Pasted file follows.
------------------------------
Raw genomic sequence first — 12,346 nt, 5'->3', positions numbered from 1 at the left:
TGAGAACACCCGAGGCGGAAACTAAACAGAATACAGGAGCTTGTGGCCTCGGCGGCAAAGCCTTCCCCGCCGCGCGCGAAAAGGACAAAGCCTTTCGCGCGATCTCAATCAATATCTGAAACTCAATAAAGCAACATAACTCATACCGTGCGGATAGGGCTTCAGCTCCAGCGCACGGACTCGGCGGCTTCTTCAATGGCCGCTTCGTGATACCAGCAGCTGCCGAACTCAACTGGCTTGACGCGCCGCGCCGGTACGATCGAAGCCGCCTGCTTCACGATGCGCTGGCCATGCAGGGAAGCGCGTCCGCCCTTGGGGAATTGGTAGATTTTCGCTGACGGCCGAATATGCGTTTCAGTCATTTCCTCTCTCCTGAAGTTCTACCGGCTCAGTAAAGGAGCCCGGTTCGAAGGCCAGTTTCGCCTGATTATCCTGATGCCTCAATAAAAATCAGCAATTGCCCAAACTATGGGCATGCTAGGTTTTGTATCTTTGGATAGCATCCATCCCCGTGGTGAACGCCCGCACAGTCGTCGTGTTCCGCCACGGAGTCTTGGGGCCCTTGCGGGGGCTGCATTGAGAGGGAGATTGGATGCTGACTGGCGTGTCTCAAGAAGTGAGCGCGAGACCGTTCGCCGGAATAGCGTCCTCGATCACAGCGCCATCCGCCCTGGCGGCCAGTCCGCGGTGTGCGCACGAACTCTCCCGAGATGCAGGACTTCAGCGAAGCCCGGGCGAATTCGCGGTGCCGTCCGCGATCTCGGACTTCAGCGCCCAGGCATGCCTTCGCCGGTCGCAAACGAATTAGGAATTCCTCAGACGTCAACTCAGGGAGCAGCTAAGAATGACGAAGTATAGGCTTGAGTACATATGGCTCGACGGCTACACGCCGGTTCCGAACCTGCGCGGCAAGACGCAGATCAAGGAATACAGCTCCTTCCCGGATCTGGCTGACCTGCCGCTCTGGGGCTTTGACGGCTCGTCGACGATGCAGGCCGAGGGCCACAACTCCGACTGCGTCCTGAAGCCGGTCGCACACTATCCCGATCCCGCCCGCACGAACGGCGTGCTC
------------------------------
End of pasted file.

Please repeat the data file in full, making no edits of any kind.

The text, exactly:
Raw genomic sequence first — 12,346 nt, 5'->3', positions numbered from 1 at the left:
TGAGAACACCCGAGGCGGAAACTAAACAGAATACAGGAGCTTGTGGCCTCGGCGGCAAAGCCTTCCCCGCCGCGCGCGAAAAGGACAAAGCCTTTCGCGCGATCTCAATCAATATCTGAAACTCAATAAAGCAACATAACTCATACCGTGCGGATAGGGCTTCAGCTCCAGCGCACGGACTCGGCGGCTTCTTCAATGGCCGCTTCGTGATACCAGCAGCTGCCGAACTCAACTGGCTTGACGCGCCGCGCCGGTACGATCGAAGCCGCCTGCTTCACGATGCGCTGGCCATGCAGGGAAGCGCGTCCGCCCTTGGGGAATTGGTAGATTTTCGCTGACGGCCGAATATGCGTTTCAGTCATTTCCTCTCTCCTGAAGTTCTACCGGCTCAGTAAAGGAGCCCGGTTCGAAGGCCAGTTTCGCCTGATTATCCTGATGCCTCAATAAAAATCAGCAATTGCCCAAACTATGGGCATGCTAGGTTTTGTATCTTTGGATAGCATCCATCCCCGTGGTGAACGCCCGCACAGTCGTCGTGTTCCGCCACGGAGTCTTGGGGCCCTTGCGGGGGCTGCATTGAGAGGGAGATTGGATGCTGACTGGCGTGTCTCAAGAAGTGAGCGCGAGACCGTTCGCCGGAATAGCGTCCTCGATCACAGCGCCATCCGCCCTGGCGGCCAGTCCGCGGTGTGCGCACGAACTCTCCCGAGATGCAGGACTTCAGCGAAGCCCGGGCGAATTCGCGGTGCCGTCCGCGATCTCGGACTTCAGCGCCCAGGCATGCCTTCGCCGGTCGCAAACGAATTAGGAATTCCTCAGACGTCAACTCAGGGAGCAGCTAAGAATGACGAAGTATAGGCTTGAGTACATATGGCTCGACGGCTACACGCCGGTTCCGAACCTGCGCGGCAAGACGCAGATCAAGGAATACAGCTCCTTCCCGGATCTGGCTGACCTGCCGCTCTGGGGCTTTGACGGCTCGTCGACGATGCAGGCCGAGGGCCACAACTCCGACTGCGTCCTGAAGCCGGTCGCACACTATCCCGATCCCGCCCGCACGAACGGCGTGCTC